Home > Travel > Europe 2010 Travel Log — The Days of Beer & Wine

Europe 2010 Travel Log — The Days of Beer & Wine

April 23rd, 2010

Following London, Sarah and I went on a strict detox diet to recover from three days of strong meat pies and weak British beers. Sadly, it lasted but a few days, because by Thursday night we were embarking on a four day drinking event the likes of which are unrivaled in my short time on this planet. From one of Holland’s first pubs to carry international beers, to the outlandishly wide-ranging wine tasting, and with stop to a Trappist Brewery in between, it was truly the days of beer and wine.

Jan Primus

On Friday Sarah, her father, and I were scheduled to move the last of Sarah’s possessions out of her old apartment in Eschede to her new place in Hilversum. To make the logistics of all that work a bit better, we took the train to Sarah’s father’s place on Thursday night. Even out in the far reaches of Utrecht, the train stations are hyper-modern.

Overvecht Train Station

Overvecht Train Station

We had long planned to head out to an old stomping ground of Sarah’s father, and as we had this particular evening free, it seemed like a good opportunity. What I didn’t know is the bar was just down the street from Sarah’s father’s childhood home.

Bakker House

Bakker House

The bar was an understated affair, a few tables, some stools, tap list on a chalk board, and white sheets of paper tapped above the bar listing out the bottles. According to Sarah’s father, the bar once serve a wide selection of international beers, but these days they specialize in Belgians…and good word do they ever specialize. For whatever reason, I decided today would be the day I really came to understand what a Belgian Tripel was supposed to taste like. Recently I distributed a number of bottles of a home brewed Belgian Tripel to friends and family for Christmas, but hadn’t really experienced much professionally produced tripel. Presented with such variety at Jan Primus, I figured narrowing down to just the tripels would make the night go easier… which I suppose is one way to characterize what happened next…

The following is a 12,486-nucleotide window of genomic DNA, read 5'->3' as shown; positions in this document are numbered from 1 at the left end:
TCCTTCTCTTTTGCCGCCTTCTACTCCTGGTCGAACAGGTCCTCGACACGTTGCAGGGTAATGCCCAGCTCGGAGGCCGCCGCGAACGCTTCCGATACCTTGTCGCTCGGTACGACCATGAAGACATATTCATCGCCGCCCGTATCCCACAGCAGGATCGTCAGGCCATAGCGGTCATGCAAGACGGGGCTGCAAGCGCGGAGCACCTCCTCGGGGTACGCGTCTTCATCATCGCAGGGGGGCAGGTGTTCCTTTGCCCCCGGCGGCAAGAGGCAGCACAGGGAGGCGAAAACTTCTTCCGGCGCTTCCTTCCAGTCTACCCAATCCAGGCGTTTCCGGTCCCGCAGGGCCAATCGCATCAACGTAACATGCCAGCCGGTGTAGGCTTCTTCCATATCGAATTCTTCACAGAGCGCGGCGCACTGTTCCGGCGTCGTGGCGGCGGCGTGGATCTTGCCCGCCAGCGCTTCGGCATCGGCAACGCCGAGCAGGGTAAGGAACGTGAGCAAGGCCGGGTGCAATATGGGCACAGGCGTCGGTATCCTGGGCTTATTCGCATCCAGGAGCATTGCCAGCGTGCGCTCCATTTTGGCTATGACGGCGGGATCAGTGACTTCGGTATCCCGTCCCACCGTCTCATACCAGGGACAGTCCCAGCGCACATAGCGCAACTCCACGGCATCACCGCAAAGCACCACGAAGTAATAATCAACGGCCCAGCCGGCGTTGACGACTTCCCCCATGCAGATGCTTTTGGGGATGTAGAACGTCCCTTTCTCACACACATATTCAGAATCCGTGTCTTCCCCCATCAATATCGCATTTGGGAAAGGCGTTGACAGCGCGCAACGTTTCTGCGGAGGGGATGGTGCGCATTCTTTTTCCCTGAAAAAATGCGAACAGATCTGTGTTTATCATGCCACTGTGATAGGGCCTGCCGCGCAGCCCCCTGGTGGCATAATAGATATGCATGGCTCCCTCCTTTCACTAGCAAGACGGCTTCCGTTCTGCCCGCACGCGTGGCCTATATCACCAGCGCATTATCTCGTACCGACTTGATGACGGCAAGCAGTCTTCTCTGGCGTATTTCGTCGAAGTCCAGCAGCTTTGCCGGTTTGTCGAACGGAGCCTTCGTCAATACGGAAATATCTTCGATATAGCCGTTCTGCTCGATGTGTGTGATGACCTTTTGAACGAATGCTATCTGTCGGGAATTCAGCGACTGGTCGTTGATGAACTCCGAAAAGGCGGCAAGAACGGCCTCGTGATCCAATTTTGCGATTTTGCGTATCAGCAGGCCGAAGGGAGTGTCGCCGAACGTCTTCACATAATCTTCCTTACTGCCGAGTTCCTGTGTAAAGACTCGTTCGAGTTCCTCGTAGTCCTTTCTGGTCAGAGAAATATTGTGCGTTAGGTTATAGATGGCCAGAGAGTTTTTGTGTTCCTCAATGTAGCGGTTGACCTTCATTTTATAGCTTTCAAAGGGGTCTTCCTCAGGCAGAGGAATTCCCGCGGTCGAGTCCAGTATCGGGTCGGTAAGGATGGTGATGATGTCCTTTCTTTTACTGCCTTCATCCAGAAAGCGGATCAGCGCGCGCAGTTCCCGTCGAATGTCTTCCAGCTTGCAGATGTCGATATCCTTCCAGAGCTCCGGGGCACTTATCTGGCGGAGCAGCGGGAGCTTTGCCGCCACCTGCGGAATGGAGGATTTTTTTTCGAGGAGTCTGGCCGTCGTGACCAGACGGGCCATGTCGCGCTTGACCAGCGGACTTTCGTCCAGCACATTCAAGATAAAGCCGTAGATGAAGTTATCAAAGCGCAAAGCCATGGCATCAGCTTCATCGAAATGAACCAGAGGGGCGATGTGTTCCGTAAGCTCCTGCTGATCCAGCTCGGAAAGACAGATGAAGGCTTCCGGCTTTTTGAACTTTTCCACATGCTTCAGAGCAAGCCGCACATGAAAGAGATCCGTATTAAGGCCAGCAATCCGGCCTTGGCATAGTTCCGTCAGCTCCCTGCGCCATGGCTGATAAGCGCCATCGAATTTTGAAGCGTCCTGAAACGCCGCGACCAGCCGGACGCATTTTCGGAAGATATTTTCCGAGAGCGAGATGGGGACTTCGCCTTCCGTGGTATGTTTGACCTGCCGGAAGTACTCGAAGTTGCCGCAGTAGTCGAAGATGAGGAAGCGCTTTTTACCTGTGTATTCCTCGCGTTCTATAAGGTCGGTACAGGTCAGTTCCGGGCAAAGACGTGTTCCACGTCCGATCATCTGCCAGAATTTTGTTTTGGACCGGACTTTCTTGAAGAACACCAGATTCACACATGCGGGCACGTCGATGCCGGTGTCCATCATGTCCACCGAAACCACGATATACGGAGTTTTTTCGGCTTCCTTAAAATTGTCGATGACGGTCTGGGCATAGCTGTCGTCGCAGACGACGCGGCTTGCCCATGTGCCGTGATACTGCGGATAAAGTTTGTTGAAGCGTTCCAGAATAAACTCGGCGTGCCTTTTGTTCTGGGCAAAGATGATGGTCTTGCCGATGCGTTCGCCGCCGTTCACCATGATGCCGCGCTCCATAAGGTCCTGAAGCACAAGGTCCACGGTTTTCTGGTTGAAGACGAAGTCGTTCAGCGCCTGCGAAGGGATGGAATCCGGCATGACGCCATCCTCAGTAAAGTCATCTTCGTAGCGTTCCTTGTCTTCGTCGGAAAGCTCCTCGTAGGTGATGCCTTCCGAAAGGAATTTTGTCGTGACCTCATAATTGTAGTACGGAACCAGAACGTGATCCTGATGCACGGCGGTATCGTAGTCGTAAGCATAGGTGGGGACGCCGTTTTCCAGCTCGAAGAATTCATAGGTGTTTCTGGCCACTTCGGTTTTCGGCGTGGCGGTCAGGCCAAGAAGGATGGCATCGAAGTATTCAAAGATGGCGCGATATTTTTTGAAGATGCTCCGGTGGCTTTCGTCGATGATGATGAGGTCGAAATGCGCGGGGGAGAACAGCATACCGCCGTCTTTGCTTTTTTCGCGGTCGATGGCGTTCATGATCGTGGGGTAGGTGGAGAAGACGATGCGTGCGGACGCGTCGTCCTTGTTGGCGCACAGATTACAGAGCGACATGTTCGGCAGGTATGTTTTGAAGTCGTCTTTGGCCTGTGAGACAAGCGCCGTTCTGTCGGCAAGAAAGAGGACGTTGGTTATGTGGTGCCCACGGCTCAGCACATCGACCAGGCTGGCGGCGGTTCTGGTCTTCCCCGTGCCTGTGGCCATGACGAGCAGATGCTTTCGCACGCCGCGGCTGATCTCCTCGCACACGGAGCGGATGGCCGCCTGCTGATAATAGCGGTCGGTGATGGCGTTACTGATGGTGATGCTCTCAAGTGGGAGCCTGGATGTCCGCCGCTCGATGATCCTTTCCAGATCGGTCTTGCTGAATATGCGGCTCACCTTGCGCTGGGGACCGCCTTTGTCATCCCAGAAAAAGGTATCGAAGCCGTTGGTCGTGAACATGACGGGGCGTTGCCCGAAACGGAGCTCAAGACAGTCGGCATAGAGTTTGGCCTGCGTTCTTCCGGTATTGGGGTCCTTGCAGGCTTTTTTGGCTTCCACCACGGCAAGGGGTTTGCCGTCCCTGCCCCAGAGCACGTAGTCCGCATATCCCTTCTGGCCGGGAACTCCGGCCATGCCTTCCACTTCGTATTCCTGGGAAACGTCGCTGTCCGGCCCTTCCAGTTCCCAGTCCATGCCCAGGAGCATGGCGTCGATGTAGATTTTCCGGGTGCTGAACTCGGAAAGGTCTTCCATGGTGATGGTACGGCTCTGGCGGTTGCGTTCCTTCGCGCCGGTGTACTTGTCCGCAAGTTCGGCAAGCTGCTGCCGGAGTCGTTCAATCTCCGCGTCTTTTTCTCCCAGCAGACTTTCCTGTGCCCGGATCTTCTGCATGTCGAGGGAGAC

Round One

Round One: Chimay Tripel, Maredsous 8 (Dubbel), Floreffe Tripel (mine)

Round Two

Round Two: Corsendonk Agnus, Maredsous 10 (Tripel), Karmeliet Tripel (mine)

Round Three

Round Three: Westmalle Tripel (mine), Westmalle Dubbel, Kasteel Dubbel

Round Four

Round Four: Corsendonk Pater (Dubbel), Steen Brugge Tripel (mine)

And not pictured here, because frankly I was too drunk to remember to document, is a cherry sour beer that Sarah and her dad ordered, but that I ended up finishing. But look! Apparently I was drunk enough that I took a photo of myself in the bathroom.

A Self Portrait

A Self Portrait

We then went back home, thanks to the steadfast “BOB”-ing by Sarah’s father (which I’m told is the Dutch term used to for “designated driver”). Once home, Sarah’s father and I enjoyed a glass of whiskey. Suffice to say, I was as drunk as I can ever remember and didn’t have the sort of restful night’s sleep one hopes for leading up to a move.

Return to Enschede

I woke up with a horrendous hangover. We went to Enschede, loaded stuff into a van, drove back to Hilversum, had food at a truck stop, and I felt beyond miserable the entire time.


After finally shaking the hangover, we added Sarah’s father’s partner to our party and headed off for a celebratory dinner of rijsttafel. You should have two questions now: (1) celebrating what? (2) rijsttafel what?

Either that Friday, or the Thursday just before, marked Sarah’s halfway point through her fieldwork. She left San Francisco on October 14, 2009 and is scheduled to return to San Francisco on October 14, 2010… and this day was to celebrate six months in (or out) of this important professional right of passage. She seems to be doing well so far!

As for rijsttafel, it’s a Dutch word for Rice Table, a communal Indonesian dinning experience popular here in Holland. I’m afraid I have no photos of our particular dinning experience, but it was quite lovely. The four of us went to a restaurant located in Utrecht recommended by Sarah’s father. The general idea is you get lots of little dishes of Indonesian food including vegetables, meats, fruits, nuts, and even eggs. I had it once before in Amsterdam two years earlier and it was so good I insisted we have it again. I think I’ll have to make sure to get it on any subsequent trip. I do wonder why you can’t find this stuff anywhere in the States. Oh, and you might have one more question, the answer to which is: no, I did not have anything to drink beyond 7-UP.

La Trappe

The next morning we headed south to the La Trappe monastery and brewery, the only Trappist Brewery in the Netherlands and one of seven in the whole world. But before we could enjoy the beer, we had to get there… which proved more complicated than originally anticipated on account of ramp closures.